Defense Health Agency CIO: Grappling with similar challenges, but added complexity
ORLANDO – At HIMSS19 on Tuesday, Pat Flanders, chief information officer of the Defense Health Agency, described the unique challenges of standardizing, modernizing and securing the sprawling and dizzyingly complex DHA.
It’s not just the size, scope and critical mission of the DHA – which supports the Military Health System in information and technology integration to deliver its own unique Quadruple Aim: increased readiness, better health, better care and lower cost – that make his job so important. It’s the huge number of patients in the system: 19,721 inpatient admissions per week, Flanders said.
As the DHA works to ensure the “right information is accessible to the right customers at the right time and in the right way,” it faces many of the same challenges of private-sector providers. But also many that are specific to its unique situation.
Flanders is working to drive standardization across the enterprise, helping boost performance and enable more centralized management. He’s doing this through ambitious projects such as the Desktop to Datacenter, or D2D, program that is meant to streamline infrastructure service lines across the MHS.
As he does, he also has a keen focus on interoperability, as the landmark MHS-Genesis project continues apace – proceeding in parallel with the Department of Veterans Affairs’ own Cerner EHR modernization. MHS doesn’t just need to be interoperable with the VA, of course; it needs to connect to the wider world.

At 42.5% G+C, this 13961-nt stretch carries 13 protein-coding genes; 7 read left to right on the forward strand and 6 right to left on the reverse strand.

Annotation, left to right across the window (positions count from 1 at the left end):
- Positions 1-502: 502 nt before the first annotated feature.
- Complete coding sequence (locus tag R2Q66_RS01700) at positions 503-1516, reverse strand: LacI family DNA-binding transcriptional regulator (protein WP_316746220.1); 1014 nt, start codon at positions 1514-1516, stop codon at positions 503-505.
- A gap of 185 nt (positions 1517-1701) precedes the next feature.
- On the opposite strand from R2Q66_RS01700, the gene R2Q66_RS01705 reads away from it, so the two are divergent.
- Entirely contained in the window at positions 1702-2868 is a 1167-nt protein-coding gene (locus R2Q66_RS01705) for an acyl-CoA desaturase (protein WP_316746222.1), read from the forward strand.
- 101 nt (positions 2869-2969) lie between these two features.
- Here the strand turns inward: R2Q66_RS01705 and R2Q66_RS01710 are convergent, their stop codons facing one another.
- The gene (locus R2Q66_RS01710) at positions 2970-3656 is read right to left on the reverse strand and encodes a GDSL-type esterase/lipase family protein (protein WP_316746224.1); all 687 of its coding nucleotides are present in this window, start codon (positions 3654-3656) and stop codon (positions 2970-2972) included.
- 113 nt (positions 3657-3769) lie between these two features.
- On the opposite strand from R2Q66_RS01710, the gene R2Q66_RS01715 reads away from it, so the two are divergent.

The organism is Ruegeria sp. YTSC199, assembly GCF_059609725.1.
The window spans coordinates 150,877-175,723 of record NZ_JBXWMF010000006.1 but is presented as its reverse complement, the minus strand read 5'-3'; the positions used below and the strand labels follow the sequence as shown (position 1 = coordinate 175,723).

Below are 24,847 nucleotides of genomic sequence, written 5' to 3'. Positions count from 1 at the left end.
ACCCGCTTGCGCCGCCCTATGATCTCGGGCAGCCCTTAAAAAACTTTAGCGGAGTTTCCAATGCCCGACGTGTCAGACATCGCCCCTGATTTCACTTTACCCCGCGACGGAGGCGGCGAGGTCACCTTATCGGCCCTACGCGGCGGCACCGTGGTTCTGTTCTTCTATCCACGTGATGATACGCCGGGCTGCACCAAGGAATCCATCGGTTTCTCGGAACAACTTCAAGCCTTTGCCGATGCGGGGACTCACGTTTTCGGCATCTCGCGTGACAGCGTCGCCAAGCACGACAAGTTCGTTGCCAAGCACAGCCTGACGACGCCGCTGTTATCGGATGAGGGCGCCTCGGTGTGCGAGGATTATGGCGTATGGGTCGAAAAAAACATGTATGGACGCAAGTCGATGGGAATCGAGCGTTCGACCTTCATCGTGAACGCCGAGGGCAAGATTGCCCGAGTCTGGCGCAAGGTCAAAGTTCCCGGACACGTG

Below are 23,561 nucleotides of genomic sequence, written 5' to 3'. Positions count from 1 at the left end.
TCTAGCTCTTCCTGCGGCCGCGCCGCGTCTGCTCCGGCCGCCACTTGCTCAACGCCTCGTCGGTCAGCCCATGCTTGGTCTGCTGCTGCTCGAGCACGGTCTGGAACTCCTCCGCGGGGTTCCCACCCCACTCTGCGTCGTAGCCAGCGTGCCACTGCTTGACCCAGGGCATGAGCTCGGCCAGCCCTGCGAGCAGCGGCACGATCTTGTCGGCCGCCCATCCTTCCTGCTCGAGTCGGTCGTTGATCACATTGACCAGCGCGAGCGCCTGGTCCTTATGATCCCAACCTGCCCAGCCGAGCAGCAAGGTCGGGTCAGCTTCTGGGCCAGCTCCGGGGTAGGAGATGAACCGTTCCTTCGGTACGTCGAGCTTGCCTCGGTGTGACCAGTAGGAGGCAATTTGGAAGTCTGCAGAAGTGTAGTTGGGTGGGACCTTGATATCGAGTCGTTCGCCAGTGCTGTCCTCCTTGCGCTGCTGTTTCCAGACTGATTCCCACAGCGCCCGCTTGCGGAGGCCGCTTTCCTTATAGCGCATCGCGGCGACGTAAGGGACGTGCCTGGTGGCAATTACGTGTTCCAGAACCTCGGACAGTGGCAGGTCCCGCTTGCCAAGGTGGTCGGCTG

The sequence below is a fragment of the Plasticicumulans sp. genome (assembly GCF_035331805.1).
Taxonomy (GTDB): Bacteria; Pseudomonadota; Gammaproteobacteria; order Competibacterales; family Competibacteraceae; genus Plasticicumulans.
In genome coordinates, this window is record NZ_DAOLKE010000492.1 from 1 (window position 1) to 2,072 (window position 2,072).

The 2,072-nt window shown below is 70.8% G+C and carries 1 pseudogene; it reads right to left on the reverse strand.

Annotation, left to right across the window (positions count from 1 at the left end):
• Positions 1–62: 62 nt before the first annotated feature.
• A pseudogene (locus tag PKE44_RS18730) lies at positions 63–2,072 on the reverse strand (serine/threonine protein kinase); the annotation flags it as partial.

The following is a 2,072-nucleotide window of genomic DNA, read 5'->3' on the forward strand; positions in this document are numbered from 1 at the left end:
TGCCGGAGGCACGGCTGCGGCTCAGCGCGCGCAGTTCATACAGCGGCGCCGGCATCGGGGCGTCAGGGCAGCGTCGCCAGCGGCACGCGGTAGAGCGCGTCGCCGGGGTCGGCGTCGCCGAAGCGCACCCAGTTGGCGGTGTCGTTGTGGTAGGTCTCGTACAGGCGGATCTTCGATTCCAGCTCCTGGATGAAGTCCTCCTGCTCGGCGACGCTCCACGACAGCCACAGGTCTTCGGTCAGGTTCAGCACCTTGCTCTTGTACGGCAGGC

“We’re a microcosm,” Flanders said. “Sixty percent of the treatment that’s provided is provided out in the commercial system. We have to connect the networks to do that. That’s what we’re in the process of doing right now.”
Cybersecurity is another acute concern for the DHA, for obvious reasons of national security. One benefit, perhaps, of that situation, however, is that the agency is able to devote strategy and resources to the challenge that many health systems can barely consider – essentially approaching its security posture like another area of combat operations, he said.
Those are far from the only ways the DHA is unique, of course. The way it has evolved over the years has made for an intricate and complicated overlay of multiple systems, tools and technologies.
“I own basically one of everything you can buy,” Flanders said. And as he works to modernize, standardize and streamline the DHA’s IT infrastructure, he has “one foot in the new world, one foot in the old world,” he said. “I need more feet.”
Add to this some of the special characteristics of military culture, workforce and budgets.
“Knowing ourselves” is key to success in this endeavor, said Flanders. “It’s the soft stuff that’s often the hard stuff.”
Those challenges include gaining better “visibility of everyone in the workforce,” he said. “That may sound simple to the commercial sector,” but given the sheer scope and complexity of the MHS, the problem is real.
Budgets can be hard to get a handle on too: “Our money has strings – different appropriations for different things, what you’re allowed to spend it on,” said Flanders.
The MHS is developing its own army of “cost warriors,” he said, with personal and financial accountability, adherence to schedule, a customer focus, engineering competency and more – all toward the larger goal of serving its patients with safe, secure, effective and efficient IT infrastructure.
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